This might be my one great work, or the beginning of many; I only know that the writing process has been a source of joy. It has helped me cope with dark moments as we enter a season plagued by grief.
When I read my draft, I can hardly believe that I wrote it. It’s brilliant, compared to my first books. One day, I hope you will be able to meet the Princesses Tressa and Roisin; they have become two very different sides of me.
On the most magical day of the year, I’m sure many of you are bracing yourselves for the winter, preparing to write novels, or simply enjoying your pumpkin spice while wearing oversized hoodies (I am).
With a new novel to plan myself, I’m staying in today, but that doesn’t mean I’ll ignore the occasion; every Halloween I read The Legend of Sleepy Hollow, a tradition I created five years ago. It helps get me into the mood.
I won’t dwell on the spooky in this blog post. I’ve just finished a delightful novel called Wild Strawberries by Angela Thirkell. I can’t believe I haven’t heard of her before. I got it as an eBook this summer before my trip to Europe, but did not get to it until yesterday. I was not disappointed; short, sweet, and humorous, it had a springtime vibe that made me forget the chill outside.
I’ve never before read a book that made me laugh out loud. Certain scenes had me in tears. Poking fun at aristocrats with their dignified houses, Thirkell has a writing style that leaves you wanting more. She crafts characters you cannot hate, even if they behave in ridiculous ways. It made me think of Downton Abbey, especially scenes where the butler participates, except this butler is more keen to cause a fuss than Mr Carson would be.
I thought I was good at crafting characters; now I envy Thirkell, with her ease for giving each protagonist their color. There is the quirky Lady Emily Leslie, sixteen-year-old Martin who is spoiled and seems to know it, Lady Emily’s daughter, Agnes, who pulls off the “simple-minded” character–I felt like the characters had already existed, and Thirkell was commenting on the things they did, almost in a bored fashion.
After I finished Wild Strawberries, Goodreads told me it is the second book in a series; this means I will need to find the first one. I don’t know where Angela Thirkell has been all my life, but like Rosamunde Pilcher, she is a new voice that I’m glad to have found. They have different tones: Thirkell is humorous, Pilcher seemed rather melancholic, but both told tales that engrossed me.
If you like Downton Abbey, read Wild Strawberries. When I read the other books in the series, I’ll report on those as well.
Enjoy your Halloween, and I hope you get lots of candy!
Thrift stores are exciting; one never knows what they will find. I’ve brought home things such as a teacup from Queen Elizabeth II’s coronation to a stuffed kangaroo. The clothes at thrift stores, at least in my experience, tend to be cozier; I’ve found my favorite sweaters there.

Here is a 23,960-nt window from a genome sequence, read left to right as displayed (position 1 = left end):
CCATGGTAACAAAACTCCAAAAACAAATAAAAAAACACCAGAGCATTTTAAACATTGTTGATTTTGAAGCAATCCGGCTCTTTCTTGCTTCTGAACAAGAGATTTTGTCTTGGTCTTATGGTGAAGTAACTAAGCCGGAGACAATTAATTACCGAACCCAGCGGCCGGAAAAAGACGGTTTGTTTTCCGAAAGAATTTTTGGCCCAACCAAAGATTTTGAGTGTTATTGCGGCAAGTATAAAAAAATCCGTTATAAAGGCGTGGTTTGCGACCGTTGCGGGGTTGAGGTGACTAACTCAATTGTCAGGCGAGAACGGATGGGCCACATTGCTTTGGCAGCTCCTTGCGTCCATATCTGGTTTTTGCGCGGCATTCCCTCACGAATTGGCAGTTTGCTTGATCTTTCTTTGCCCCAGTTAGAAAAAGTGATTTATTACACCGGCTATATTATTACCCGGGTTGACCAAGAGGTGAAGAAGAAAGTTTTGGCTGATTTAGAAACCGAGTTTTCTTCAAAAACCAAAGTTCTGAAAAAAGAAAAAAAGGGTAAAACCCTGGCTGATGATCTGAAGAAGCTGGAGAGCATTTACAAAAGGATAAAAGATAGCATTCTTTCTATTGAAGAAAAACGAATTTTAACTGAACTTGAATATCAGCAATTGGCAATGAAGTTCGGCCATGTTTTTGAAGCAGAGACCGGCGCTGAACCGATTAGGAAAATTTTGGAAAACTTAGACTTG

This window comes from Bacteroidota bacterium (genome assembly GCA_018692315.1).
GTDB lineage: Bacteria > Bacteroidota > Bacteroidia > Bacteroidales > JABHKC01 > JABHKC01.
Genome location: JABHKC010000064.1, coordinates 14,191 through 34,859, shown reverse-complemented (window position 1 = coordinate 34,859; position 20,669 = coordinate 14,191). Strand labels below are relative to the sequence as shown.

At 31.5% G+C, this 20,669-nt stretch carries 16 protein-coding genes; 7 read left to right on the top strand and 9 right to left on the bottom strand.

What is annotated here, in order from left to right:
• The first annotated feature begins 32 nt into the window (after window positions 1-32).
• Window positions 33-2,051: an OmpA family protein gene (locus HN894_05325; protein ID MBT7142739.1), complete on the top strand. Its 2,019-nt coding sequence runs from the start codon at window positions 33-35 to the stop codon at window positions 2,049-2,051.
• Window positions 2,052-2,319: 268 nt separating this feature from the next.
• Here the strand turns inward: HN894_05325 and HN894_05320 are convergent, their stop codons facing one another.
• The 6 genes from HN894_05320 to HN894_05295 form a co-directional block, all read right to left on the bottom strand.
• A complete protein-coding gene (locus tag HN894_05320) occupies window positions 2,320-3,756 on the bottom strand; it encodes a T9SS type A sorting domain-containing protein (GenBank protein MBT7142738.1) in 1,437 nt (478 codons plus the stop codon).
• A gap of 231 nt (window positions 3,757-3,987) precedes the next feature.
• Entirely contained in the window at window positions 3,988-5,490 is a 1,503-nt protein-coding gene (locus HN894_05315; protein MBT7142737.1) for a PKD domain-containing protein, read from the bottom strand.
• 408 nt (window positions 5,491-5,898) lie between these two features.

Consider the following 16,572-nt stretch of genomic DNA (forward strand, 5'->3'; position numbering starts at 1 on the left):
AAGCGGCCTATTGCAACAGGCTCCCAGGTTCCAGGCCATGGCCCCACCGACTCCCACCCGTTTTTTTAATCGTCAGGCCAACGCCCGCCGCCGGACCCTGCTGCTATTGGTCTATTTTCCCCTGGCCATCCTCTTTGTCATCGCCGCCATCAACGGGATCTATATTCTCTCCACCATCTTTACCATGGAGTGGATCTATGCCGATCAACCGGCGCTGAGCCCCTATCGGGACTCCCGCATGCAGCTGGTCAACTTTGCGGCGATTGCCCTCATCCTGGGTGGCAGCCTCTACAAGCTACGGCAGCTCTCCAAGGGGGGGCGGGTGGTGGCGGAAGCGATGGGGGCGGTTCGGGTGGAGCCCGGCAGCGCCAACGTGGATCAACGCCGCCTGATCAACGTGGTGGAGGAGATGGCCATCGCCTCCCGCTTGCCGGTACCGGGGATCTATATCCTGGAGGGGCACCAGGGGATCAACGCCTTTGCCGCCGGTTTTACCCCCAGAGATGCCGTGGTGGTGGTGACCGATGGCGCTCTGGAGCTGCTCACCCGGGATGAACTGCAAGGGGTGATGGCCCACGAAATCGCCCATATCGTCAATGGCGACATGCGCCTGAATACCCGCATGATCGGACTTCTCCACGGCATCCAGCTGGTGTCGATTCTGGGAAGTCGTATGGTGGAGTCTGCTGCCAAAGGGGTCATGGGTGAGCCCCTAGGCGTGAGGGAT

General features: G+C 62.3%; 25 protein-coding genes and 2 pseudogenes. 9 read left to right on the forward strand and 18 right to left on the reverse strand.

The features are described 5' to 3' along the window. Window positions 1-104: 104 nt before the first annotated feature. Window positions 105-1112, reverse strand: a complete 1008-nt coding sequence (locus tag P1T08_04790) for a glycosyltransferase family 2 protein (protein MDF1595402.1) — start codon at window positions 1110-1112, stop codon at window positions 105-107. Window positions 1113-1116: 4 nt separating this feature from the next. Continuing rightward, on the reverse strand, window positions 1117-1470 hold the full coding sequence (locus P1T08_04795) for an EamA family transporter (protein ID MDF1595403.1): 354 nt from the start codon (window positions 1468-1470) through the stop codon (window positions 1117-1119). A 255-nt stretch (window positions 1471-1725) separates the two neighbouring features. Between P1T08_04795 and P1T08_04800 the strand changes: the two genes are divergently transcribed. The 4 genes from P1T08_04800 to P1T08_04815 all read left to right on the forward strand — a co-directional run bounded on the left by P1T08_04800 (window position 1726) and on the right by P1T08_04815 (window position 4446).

But what I find most enchanting about thrift shops are their books.
In thrift shops we find hardcover copies, most of them characterised by age and use. I have found poetry books in which passages were marked by the previous owner, little notes in the margins; it is a lovely sense of not reading alone. Also, thrift stores let us find novels that aren’t well-known; we rediscover the bestsellers of yesteryear.
I have felt tempted to weep at the books that exist but I will not have time to read. I am glad, though, that I discovered Rosamunde Pilcher in time to revel in her heartwarming stories. I will read as many of her books as I can; perhaps some brilliance will rub off on me. They have the feel of a warm cup of tea on an autumn afternoon.
The first book of Pilcher’s that I read was The Empty House. A powerful, clean romance, it gave me hope to follow Virginia’s journey as, after a tragedy, she found her own identity. She built herself from scratch, took back what was hers (including her children), and chose at last to live the life she’d dreamed of. She discovered what love is, and what it is not.
If you want a story that will make you feel good, The Empty House is a short read, and you will remember it. Not all books need to be long in order to make an impact.
It’s a lesson I learned this year: often the best stories are the ones that can be finished in a day. However, it will not be an ordinary day. If a story is good, if it has the author’s heart in it, the reader will never forget the day the book was read.
On the surface, The Written World looks to be a history book on the topic of literature. I discovered it was something deeper, far more delightful.
Author Martin Puchner has a love for books much like my own; this book is his journey to find the soul of literature, the source of her power, the reason she can change the world. Its reflective nature made it more powerful than a history book. Because the author included himself as the explorer, the journey feels romantic.
I have always had similar reverence for the power of reading. There is more to any book than symbols on a page; the classics, for example, have become immortal for a reason. Something about them reached into the soul of society; something about them survived, while other manuscripts vanished into history, only a few to be discovered later.
From this memoir, I gathered something I already knew: give someone the gift of literacy and they will never be helpless. Teach a child to read and you never know what they will achieve. They will discover topics that fascinate them; they’ll find their vocation, and perhaps go on to win Nobel prizes.